Side view of the Observatory after renovations in 2007Since the observatory opened in 1935, admission has been free, in accordance with Griffith's will. Tickets for the show Centered in the Universe in the 290-seat Samuel Oschin Planetarium Theater are purchased separately at the box office within the observatory. Tickets are sold on a first-come, first-served basis.

Children under 5 are free, but are admitted to only the first planetarium show of the day. Only members of the observatory's support group, Friends Of The Observatory, may reserve tickets for the planetarium show.

Centered in the Universe features a high-resolution immersive video projected by an innovative laser system developed by Evans and Sutherland Corporation, along with a short night sky simulation projected by the Zeiss Universarium. A team of animators worked more than two years to create the 30-minute program. Actors, holding a glowing orb, perform the presentation, under the direction of Chris Shelton.

A wildfire in the hills came dangerously close to the observatory on May 10, 2007.

On May 25, 2008, the Observatory offered visitors live coverage of the Phoenix landing on Mars.

Visiting Griffith Observatory

Admission to the building and grounds of Griffith Observatory is free of charge, excluding some of the shows for a minimal price at the planetarium. The Observatory is open five days a week. There is a small parking lot next to the Observatory. Additional parking is along the steep road leading up to the observatory. Parking is free of charge.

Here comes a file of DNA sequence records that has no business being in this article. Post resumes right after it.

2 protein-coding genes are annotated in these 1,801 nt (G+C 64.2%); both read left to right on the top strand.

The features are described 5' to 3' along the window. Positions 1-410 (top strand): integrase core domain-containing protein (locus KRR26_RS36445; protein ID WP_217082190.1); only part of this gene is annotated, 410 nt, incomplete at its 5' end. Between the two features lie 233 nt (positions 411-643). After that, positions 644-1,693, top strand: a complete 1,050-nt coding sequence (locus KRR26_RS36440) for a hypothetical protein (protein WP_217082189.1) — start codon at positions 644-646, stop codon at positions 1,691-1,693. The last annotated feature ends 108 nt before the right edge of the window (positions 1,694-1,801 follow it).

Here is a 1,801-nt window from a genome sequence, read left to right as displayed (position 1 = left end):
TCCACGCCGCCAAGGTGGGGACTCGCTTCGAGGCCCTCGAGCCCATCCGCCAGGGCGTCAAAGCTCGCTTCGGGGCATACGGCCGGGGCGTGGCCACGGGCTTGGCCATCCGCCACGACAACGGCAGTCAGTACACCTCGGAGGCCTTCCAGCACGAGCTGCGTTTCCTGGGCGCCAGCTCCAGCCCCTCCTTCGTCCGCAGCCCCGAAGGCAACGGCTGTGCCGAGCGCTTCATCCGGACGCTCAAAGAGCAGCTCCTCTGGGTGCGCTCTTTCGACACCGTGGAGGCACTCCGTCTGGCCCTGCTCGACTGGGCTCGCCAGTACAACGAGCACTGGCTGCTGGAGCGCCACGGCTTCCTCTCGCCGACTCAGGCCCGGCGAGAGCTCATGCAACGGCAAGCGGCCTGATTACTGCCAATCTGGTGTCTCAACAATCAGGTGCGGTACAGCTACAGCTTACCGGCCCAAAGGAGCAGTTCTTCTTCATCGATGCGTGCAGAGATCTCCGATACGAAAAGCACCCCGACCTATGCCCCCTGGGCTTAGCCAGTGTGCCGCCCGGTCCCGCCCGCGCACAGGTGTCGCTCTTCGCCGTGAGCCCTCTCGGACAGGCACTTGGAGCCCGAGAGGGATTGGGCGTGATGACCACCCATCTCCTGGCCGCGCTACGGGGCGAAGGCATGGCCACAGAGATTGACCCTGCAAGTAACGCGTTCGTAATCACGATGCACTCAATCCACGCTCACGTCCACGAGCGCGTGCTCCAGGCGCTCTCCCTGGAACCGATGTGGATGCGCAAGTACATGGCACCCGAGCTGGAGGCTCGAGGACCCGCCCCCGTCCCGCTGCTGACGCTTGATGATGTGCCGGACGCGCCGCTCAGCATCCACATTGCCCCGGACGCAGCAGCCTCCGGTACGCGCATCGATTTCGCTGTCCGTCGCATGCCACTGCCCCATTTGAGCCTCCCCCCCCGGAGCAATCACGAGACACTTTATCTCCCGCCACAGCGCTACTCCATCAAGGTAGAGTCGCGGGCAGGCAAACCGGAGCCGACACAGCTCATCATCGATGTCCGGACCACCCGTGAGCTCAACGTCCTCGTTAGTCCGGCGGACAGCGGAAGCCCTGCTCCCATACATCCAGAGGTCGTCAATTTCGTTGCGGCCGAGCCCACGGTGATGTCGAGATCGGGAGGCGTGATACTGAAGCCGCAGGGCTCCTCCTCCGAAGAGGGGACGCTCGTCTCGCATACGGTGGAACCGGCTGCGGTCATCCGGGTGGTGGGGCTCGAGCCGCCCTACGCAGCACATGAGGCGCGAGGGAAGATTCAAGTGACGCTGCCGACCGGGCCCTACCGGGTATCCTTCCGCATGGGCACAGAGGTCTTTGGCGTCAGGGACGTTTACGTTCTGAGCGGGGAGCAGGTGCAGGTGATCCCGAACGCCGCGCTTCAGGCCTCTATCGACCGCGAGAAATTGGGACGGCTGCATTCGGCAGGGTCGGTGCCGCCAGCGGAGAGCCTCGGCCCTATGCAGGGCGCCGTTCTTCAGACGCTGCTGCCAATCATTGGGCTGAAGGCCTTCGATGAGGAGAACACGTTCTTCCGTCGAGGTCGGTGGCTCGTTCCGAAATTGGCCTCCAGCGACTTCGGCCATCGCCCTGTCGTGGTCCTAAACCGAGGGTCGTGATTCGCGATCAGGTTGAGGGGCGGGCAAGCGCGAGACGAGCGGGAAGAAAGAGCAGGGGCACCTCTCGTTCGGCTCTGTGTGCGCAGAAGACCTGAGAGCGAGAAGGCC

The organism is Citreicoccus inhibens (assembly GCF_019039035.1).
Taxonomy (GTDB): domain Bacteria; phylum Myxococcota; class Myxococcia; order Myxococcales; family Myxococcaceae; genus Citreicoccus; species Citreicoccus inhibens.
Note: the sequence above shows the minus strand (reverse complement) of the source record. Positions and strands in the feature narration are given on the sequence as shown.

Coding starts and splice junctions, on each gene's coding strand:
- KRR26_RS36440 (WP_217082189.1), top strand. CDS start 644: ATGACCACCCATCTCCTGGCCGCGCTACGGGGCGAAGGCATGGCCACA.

There are photo opportunities and scenery at and around the Observatory, with views of the Pacific Ocean, the Hollywood Sign and Downtown Los Angeles. (Note: Pictures of these views are on the right side of the screen.) Ideal for tourist destination, field trips, dates and outings with the family and friends.







Member:  The Greater California Limousine Association.


The Best Limousine Service Available in All Southern California Cities 24/7 Since 1966. TCP 30160B. 

Complete Online Rate and Reservation Available at LAride.com. 500,000 Rates Available on Your Smartphone.  Just Browse LAride.com

Track Your Passenger Status on Your SmartPhone at LimoMonitor.com


Cars, SUVs, Limousines Available at LAX 24/7. 

Best Local Limousine Companies use LA Limo
®  for Their Farm-out Work Every Day. 

LA Terminal Near LAX for Quick Access to LAX.

Los Angeles Limousine at Your Service 24/7. 

Los Angeles Limousine Available in all Los Angeles Metropolitan Areas, Orange County, San Diego
, Ventura, Santa Barbara, Riverside and San Bernardino Counties 24/7.

For your sedan, limousine, suv, van, bus and minibus transportation needs, please call the Los Angeles Limousine Service Company
® ,
AKA: LA Limo
®, at (888) 544-4222 or send email to Rsvp@lalimo.com

© 1999-2011 Los Angeles Limousine Service Company®.   Revised by LA Limo®, Dec. 03, 2011. Designed by:  LCTsoftware.com